Of course it was too good to be true, and production started muting mics and dropping feeds that were too racy or could get them into legal trouble. As the show progressed and ratings declined, production started intervening more. You'd hear them over the speakers calling offending cast members to the office like they were in school, then the feed would drop. It stopped feeling like you were seeing EVERYTHING and started to feel more like a tailored TV ready version of the show. In the final episode, the cast started speaking directly to the camera in testimonials. You know, the kind of stuff that happens on every other reality show, not in this supposed social experiment.

As time went on you started to watch these people unravel. Not only could you watch the Utopians struggle to get along with each other, you got to watch them struggle with the idea of being on TV. A year is an unfathomable amount of time to live knowing your every move is being watched, not to mention the stress of where your next meal was coming from. Tempers were hot and a strong sense of existentialism swept over them. Nearly every pioneer had lengthy talks about what purpose they served being there. There was really nothing keeping them from walking out the gates. In fact, that's what Bri did a week before the cancellation. 

In two months people coupled up, broke up, and got back together. Some of my favorite moments I caught on the feed were between Utopia couples. Rob and Jess's wedding was the pinnacle of happiness in Utopia. Hex wrote the most touching letter to Taylor to help boost his spirits when he was feeling low. A letter that I got to read because the cameras zoomed in on it as Taylor read it. One night Mike and Dedeker sat on a fence together, talking about what the project meant to them and what they wanted from it. They agreed they didn't think they could last the entire year. They said they'd be happy just to make it to February. I would have been happy to see that too. To see them get on the other side of the slump and have a functioning society. I planned on going back to visit and cheer them on after some time had passed. Instead, the show and their relationship collapsed. Mike got a taste of what being with a polyamorist felt like, and foolishly got into an argument with Dedeker's suitor, Jake the beekeeper. He did not come out the other side of the situation looking great, and conveniently needed to go home for a "family emergency."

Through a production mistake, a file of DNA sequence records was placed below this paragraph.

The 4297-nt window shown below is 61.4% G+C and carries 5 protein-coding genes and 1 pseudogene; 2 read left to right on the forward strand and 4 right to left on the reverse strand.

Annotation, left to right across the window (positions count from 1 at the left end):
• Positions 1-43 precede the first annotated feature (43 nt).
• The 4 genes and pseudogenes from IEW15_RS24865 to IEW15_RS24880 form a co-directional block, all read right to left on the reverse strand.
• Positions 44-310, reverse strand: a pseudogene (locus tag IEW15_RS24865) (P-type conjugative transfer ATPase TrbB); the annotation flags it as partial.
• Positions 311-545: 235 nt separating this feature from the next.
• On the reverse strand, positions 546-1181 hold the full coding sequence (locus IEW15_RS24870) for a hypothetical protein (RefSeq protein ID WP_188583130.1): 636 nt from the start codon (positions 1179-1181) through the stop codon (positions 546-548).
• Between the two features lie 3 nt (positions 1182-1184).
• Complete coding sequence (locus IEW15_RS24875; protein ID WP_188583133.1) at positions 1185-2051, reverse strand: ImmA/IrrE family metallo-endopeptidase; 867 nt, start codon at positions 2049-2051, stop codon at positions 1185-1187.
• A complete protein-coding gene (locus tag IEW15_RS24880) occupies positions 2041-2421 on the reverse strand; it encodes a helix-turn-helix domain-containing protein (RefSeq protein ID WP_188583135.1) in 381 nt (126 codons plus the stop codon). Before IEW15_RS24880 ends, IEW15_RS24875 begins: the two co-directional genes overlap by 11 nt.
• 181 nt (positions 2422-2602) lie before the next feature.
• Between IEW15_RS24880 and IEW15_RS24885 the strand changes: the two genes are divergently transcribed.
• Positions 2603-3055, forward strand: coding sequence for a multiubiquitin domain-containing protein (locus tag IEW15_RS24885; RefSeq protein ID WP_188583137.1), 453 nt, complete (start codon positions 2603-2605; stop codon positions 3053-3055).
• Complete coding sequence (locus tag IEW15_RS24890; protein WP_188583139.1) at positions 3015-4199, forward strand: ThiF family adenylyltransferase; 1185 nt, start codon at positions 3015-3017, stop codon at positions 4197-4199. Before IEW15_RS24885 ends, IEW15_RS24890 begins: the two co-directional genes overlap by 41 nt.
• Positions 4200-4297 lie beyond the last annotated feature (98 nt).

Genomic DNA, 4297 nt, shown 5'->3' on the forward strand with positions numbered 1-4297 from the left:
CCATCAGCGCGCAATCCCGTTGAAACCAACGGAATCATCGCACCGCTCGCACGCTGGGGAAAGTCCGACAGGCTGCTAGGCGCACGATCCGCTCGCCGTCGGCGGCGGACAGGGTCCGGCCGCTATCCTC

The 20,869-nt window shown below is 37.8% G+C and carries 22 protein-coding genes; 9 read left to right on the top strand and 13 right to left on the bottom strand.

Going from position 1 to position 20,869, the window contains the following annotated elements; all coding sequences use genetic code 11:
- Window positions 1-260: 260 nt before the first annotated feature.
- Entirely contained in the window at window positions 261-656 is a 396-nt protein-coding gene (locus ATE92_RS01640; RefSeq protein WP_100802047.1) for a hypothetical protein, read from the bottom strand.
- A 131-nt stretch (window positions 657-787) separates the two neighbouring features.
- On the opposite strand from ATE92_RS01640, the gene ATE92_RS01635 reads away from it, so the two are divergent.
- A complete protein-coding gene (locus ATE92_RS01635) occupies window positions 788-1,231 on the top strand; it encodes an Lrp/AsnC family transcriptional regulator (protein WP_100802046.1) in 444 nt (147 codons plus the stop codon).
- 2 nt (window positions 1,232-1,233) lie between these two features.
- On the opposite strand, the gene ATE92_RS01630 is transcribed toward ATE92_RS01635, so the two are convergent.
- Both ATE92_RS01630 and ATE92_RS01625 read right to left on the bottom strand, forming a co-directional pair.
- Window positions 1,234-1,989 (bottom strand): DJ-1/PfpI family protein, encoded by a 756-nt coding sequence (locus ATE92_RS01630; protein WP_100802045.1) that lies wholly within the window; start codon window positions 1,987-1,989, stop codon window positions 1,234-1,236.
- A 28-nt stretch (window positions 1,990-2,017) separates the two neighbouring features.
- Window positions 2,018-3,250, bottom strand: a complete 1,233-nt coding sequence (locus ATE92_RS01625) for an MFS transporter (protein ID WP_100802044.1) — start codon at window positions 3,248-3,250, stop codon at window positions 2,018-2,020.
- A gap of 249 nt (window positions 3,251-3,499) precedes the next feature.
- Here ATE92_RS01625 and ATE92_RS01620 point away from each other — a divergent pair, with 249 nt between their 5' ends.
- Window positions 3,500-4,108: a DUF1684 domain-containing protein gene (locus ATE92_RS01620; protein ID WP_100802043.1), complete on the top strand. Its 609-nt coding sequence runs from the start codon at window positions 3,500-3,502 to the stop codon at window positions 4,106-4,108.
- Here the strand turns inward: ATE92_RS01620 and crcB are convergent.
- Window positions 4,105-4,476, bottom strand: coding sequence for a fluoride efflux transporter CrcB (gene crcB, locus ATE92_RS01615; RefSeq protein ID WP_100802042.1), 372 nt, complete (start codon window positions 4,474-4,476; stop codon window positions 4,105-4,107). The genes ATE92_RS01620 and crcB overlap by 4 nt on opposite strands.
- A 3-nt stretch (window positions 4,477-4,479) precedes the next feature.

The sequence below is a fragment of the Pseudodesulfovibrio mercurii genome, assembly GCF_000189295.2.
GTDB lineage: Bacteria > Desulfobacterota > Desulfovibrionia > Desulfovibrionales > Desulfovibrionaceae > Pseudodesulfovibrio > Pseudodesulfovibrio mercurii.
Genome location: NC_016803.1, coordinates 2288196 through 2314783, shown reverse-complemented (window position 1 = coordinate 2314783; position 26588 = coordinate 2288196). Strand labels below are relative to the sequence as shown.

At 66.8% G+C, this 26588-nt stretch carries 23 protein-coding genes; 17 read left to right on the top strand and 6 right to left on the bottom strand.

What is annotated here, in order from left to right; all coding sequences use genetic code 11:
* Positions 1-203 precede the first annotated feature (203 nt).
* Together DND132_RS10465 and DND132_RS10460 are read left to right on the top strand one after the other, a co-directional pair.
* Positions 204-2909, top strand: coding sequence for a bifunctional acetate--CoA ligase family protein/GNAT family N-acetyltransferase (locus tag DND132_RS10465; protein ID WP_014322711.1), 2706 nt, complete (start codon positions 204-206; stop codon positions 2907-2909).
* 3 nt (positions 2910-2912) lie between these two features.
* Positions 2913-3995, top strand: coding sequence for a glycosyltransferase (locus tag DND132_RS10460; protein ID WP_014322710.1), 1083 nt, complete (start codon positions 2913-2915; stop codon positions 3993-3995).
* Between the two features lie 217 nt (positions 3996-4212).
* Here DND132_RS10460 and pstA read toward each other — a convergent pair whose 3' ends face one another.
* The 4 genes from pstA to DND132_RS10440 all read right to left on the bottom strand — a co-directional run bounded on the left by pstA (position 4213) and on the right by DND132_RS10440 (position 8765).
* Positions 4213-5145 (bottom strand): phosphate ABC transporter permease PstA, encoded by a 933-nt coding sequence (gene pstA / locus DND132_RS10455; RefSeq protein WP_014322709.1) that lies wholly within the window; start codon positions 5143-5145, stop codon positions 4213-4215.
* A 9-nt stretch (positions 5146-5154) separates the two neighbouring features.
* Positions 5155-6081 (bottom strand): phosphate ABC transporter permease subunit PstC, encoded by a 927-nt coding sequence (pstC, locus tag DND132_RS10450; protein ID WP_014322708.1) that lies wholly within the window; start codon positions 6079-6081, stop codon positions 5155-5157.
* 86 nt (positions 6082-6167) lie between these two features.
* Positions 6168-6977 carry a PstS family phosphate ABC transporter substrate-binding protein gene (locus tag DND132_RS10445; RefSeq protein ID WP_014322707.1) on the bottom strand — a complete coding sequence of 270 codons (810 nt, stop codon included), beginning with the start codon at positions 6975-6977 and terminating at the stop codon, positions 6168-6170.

The last week fizzled out with three original Utopians leaving and yet another change of rules. In a last ditch effort to boost ratings, production put the voting in the hands of the viewers, not the pioneers themselves. That was the nail in the Utopia coffin. How could anyone form a perfect society with thousands of puppet masters manipulating you?

Utopia was such an expensive failure and I loved every tragic minute of it. It was the first reality show that felt real since the Osbournes. It was both hopeful and hopeless. I felt l was a part of it, and I wish more of America felt that way. I guess a 50 million dollar show about communal living is not as popular as one would hope.

P.S. As I write this, I just got a response from my Facebook message to Rob.
This is why Utopia will always be the best.